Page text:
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Lax security costs business 6% of revenues?

Cracker cost estimate beggars belief

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Website security in corporate America

An economist has completed a study which suggests that computer crackers cost businesses nearly six per cent of revenues.

Technology economist Frank Bernhard of the University of California studied 3,000 US businesses and concluded that lax security cost them around 5.7 per cent of annual revenue. The study was reported by NewsFactor Network, an online news service, and linked to by securityportal.com.

Apart from these bald statistics there's little or no information on the methodology of the study and certainly no analysis of what it all means.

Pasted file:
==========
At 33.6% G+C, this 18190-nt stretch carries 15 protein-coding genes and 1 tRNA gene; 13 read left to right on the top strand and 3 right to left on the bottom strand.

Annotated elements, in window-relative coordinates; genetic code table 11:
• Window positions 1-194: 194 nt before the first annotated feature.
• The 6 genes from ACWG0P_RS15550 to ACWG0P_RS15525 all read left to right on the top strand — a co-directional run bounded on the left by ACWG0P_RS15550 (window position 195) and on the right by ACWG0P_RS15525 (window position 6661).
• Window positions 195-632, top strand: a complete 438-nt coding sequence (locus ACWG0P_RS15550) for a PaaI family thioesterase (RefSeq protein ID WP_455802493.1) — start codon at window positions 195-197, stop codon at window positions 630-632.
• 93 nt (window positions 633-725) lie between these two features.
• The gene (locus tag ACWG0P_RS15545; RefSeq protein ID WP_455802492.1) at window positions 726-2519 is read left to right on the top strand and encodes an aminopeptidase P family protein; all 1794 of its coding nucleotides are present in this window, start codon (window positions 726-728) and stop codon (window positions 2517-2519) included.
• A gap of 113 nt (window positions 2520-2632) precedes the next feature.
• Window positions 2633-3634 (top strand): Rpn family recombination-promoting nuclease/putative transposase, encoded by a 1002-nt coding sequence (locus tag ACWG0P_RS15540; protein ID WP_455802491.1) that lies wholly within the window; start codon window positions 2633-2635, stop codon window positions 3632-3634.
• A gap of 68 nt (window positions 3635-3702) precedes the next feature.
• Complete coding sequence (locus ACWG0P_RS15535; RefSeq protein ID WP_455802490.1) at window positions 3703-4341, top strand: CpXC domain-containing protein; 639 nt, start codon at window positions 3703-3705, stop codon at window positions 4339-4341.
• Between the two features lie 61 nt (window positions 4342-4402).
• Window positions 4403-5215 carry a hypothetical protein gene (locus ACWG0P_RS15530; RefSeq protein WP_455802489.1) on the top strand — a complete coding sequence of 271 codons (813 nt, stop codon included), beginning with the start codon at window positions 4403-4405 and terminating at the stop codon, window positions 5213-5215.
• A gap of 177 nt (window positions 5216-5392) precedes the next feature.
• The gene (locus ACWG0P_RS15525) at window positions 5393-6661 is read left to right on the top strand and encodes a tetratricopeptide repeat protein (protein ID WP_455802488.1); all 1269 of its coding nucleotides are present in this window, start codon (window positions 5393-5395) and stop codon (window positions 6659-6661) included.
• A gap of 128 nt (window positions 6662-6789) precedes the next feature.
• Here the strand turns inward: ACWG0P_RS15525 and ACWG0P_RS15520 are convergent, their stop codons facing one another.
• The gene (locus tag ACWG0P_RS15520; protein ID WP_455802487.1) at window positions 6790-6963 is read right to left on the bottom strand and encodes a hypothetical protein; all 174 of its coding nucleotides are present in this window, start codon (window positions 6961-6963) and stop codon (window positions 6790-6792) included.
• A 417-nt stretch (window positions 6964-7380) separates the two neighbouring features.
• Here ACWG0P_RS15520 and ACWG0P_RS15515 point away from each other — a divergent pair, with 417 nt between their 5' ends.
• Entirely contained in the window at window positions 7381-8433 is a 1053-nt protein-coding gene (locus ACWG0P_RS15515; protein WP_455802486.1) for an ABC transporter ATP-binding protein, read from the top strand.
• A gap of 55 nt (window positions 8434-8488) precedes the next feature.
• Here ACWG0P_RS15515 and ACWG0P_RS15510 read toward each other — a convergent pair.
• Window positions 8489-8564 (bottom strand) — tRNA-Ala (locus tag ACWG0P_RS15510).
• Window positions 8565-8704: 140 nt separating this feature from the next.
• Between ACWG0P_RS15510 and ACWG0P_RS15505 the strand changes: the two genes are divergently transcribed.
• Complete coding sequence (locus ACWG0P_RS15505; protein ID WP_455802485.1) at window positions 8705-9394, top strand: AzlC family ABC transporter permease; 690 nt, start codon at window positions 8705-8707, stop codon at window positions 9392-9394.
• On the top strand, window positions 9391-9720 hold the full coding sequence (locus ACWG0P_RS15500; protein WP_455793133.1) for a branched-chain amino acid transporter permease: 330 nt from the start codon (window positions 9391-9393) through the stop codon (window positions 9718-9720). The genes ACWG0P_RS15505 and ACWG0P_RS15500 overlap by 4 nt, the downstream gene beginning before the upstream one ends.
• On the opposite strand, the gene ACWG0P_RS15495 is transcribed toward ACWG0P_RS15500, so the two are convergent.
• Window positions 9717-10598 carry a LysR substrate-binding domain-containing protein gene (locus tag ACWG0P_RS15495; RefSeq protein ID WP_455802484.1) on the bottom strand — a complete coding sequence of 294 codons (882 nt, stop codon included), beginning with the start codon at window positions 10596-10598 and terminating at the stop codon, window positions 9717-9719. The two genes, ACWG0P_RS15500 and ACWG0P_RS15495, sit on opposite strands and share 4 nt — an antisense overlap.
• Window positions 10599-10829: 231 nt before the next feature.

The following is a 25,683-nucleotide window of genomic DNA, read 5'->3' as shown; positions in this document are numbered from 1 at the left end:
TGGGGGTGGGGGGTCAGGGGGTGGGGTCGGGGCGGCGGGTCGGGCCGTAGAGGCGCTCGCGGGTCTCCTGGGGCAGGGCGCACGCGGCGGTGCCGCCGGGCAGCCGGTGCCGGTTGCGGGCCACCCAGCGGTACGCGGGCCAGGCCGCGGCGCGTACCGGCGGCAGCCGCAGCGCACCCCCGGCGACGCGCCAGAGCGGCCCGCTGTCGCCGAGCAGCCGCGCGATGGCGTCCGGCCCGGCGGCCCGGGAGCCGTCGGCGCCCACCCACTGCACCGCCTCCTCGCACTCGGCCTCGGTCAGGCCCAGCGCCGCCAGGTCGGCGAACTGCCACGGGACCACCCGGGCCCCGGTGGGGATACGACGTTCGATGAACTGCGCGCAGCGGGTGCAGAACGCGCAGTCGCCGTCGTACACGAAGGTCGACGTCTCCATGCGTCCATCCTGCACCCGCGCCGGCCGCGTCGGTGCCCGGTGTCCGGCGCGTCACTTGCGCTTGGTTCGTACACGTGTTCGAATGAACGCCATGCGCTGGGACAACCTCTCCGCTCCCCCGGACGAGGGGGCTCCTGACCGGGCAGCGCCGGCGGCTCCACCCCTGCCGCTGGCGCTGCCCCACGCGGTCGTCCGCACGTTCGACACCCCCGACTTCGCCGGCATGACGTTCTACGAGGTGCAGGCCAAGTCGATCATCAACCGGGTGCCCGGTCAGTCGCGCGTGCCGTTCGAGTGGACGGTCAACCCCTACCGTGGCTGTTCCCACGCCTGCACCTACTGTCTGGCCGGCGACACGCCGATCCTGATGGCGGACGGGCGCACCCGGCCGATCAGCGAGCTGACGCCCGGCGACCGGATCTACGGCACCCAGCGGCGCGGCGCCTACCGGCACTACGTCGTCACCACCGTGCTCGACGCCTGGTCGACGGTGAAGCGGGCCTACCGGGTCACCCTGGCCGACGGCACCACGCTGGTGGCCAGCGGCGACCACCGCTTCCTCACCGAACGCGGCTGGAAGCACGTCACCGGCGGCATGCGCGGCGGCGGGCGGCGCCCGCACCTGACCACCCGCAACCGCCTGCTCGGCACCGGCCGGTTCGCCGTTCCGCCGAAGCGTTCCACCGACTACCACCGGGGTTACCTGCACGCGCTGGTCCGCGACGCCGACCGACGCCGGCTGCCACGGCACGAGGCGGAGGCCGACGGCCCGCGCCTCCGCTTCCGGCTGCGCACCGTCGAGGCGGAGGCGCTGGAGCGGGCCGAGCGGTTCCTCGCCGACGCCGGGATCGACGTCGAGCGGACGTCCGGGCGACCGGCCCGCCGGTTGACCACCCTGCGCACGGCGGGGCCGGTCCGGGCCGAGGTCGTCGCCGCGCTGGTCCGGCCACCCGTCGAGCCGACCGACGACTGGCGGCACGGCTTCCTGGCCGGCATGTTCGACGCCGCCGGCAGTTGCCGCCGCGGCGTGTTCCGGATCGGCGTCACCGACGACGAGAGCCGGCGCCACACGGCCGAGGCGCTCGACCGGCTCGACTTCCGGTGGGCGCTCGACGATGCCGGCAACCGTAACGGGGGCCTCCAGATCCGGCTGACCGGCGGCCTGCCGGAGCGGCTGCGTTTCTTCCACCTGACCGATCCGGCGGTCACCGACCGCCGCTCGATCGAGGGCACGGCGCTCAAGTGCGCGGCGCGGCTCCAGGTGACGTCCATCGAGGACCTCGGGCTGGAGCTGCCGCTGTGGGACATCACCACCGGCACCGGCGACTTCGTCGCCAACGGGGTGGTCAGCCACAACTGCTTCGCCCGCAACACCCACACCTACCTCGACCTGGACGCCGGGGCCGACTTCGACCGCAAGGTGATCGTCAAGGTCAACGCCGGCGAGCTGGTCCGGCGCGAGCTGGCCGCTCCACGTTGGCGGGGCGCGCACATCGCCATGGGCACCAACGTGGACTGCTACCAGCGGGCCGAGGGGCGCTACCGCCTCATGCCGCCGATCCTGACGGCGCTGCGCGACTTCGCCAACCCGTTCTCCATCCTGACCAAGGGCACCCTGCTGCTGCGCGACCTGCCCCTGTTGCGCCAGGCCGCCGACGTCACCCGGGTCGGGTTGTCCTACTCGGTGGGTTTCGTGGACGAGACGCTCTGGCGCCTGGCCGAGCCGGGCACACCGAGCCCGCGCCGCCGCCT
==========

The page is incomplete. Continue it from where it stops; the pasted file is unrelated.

Security is an important issue, particularly as more companies engage in ecommerce, but spreading fear through overblown estimates of the potential risk is unhelpful.

In fact it probably makes matters worse by encouraging a feeling of hopelessness in the face of the problem, thereby playing into the hands of crackers.

Last year, PricewaterhouseCoopers came up with the conclusion that cracking and computer viruses - ranging from Melissa to the Love Bug - would cost global businesses around $1600 billion in 2000, mainly as a result of lost productivity.

We always thought these figures were high but now the University of California has topped even PwC's gloomy figure. We're sure this did little harm in attracting interest to its security practice business.

Is it too much to hope people will return back to ground and make realistic assessments of security risks, based on sound methodologies, and backed up by concrete ideas about how matters might be improved?

Let's get real. ®

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